What was between us wasn’t a fragile thing to be coddled, cooed over. It came out fully formed, ready to run. ~Ada Limón “What I Didn’t Know Before”
It felt fully formed and meant to be right from the beginning, now over forty years ago. We both recognized we were ready to run unafraid, trusting our legs were strong enough to take us wherever life would lead.
We don’t need to run as often now, but we are hellbent on walking through this world together as long and far as possible, laughing and loving as often as we can.
We didn’t know it could be like this. We just needed to wait for it to be born fully formed when the time was right.
I took the dog and went to walk in the auditorium of the woods, but not to get away from things. It was our habit, that was all, a thing we did on summer days, and much there was to listen to. A slight wind came and went in three birches by the pond. A crow uphill was going on about the black life it led, and a brown creeper went creeping up a brown trunk methodically with no record of ever having been understood by anyone. A woodpecker was working out a deep hole from the sound of it in a stand of dead trees up there. And then a jay, much put upon, complained about some treachery it may or may not have endured, though most are liars anyway. The farther in, the quieter, till only the snapping of a stick broke the silence we were in. The dog stood still and looked at me, the woods by then already dark. Much later, on the porch at night, I heard the owl, an eldritch thing. The dog, still with me, heard it too, a call that came from where we’d been, and where we would not be again. ~John Foy, “Woods,” from Night Vision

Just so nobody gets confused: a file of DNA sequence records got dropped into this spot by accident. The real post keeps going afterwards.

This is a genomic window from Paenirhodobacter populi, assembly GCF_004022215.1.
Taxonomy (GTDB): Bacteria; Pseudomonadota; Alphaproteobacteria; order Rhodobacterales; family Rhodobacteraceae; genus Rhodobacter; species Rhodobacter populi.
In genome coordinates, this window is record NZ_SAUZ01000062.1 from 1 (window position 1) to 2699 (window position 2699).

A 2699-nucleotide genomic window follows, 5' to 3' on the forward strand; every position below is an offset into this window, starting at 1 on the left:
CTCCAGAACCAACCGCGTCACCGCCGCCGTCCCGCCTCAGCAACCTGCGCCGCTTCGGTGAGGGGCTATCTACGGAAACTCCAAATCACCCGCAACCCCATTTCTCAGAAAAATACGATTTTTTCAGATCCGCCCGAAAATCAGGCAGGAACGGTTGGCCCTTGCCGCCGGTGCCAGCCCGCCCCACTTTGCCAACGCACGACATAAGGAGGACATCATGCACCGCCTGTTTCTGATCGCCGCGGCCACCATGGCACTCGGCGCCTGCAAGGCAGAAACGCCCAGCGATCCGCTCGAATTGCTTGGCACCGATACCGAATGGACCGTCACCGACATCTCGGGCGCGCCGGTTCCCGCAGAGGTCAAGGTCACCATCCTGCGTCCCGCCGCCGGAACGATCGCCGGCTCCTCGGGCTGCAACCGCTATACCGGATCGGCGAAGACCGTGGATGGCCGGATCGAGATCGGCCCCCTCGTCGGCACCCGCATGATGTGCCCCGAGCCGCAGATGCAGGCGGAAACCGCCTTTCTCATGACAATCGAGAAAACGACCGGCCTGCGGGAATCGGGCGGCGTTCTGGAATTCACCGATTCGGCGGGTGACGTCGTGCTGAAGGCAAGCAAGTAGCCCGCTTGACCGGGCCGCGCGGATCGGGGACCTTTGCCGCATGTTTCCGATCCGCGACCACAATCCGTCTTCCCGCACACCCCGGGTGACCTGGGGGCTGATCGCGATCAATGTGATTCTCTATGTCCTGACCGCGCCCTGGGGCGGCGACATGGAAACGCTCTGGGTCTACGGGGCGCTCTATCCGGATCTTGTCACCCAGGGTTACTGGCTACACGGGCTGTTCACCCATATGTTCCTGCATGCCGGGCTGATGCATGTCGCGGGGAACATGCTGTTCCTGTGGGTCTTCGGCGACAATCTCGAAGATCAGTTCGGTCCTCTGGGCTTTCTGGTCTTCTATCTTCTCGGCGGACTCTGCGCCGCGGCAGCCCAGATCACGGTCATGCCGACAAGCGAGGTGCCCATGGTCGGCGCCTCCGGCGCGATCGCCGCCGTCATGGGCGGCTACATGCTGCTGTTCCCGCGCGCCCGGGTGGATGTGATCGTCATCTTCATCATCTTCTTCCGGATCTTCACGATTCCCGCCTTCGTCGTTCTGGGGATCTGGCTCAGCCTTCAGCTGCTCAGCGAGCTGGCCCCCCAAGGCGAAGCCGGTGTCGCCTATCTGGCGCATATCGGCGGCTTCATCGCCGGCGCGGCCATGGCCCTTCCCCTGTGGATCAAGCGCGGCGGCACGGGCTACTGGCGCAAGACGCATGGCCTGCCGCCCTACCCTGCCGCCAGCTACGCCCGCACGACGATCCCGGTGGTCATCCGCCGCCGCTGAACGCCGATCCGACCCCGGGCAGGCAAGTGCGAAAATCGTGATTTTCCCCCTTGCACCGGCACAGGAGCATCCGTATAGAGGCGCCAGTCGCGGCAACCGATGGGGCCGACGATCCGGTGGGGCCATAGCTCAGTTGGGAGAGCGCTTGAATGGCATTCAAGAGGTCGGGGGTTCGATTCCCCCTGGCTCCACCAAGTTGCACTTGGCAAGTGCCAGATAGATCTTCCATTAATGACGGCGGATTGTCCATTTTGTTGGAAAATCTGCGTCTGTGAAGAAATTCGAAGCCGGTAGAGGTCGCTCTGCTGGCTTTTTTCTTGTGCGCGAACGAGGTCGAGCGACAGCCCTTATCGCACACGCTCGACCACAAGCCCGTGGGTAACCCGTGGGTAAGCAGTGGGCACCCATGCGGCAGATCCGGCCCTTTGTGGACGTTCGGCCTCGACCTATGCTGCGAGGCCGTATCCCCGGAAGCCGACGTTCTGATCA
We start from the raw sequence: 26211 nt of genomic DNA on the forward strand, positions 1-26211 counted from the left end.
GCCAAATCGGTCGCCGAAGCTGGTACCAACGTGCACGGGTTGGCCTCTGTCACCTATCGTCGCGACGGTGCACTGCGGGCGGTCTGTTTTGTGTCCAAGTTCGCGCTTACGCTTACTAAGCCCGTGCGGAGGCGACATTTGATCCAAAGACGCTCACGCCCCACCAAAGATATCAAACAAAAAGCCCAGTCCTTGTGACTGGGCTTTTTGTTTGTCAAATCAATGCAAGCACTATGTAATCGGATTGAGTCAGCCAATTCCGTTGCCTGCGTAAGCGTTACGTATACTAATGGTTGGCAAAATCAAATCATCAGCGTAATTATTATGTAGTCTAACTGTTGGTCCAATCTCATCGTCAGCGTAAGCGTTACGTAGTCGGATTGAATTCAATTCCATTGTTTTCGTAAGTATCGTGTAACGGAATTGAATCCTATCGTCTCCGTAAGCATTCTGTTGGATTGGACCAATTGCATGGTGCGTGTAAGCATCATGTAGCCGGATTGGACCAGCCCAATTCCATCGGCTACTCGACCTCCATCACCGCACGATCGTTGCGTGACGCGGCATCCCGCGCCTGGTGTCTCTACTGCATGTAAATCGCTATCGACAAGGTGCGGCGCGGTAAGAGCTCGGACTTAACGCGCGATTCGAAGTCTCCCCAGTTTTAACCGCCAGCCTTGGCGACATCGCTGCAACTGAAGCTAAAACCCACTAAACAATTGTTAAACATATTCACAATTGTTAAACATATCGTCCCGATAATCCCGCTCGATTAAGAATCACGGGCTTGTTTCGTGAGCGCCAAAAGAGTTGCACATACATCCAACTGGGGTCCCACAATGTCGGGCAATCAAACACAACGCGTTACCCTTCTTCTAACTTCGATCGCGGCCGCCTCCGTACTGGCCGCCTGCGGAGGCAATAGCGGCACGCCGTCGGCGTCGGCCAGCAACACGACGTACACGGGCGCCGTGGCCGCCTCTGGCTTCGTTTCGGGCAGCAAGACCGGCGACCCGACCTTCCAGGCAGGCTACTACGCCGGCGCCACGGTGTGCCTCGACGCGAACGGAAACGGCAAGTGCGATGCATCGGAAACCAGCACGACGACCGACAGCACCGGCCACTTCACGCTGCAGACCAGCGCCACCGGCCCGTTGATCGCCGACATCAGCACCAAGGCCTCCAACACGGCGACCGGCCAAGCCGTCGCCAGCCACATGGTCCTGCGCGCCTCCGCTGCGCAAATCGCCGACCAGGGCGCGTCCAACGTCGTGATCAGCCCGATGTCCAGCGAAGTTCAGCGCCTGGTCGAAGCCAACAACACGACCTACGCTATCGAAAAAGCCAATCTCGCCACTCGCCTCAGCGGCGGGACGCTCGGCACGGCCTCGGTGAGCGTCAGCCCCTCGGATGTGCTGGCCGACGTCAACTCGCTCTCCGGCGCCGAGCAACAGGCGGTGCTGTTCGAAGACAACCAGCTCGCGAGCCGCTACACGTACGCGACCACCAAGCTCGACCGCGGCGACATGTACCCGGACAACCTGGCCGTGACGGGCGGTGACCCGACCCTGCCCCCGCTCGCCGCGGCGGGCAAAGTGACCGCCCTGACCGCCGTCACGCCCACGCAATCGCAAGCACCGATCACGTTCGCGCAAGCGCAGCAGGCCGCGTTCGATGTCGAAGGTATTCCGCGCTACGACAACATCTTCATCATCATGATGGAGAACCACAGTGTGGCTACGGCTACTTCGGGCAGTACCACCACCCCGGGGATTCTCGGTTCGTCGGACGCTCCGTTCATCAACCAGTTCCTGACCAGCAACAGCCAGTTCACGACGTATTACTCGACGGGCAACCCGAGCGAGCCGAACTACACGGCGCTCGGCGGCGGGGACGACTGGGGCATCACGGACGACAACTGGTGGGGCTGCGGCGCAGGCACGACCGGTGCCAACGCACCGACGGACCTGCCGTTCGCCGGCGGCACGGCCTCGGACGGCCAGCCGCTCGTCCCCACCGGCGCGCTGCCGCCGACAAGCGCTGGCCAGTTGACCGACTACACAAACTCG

We live near fields and woods so the evening walks we take with the dogs are listening walks. There is always plenty to hear.
It is an immense relief to hear something other than the talking heads on TV or podcasts. The voices we hear in the woods are unconcerned about upcoming elections, pandemics or the state of the economy.
I listen for the sound of breezes rustling the tree branches, the crunch of sticks and dry leaves under my boots, and more often than not, the woodpeckers tapping away at tree trunks, eagles chittering from the treetops, and unseen owls visiting back and forth from their hidey-holes. The red-tailed hawks scream out warnings as they float from tree top to tree top, particularly upset that we’ve brought along the corgis into their territory.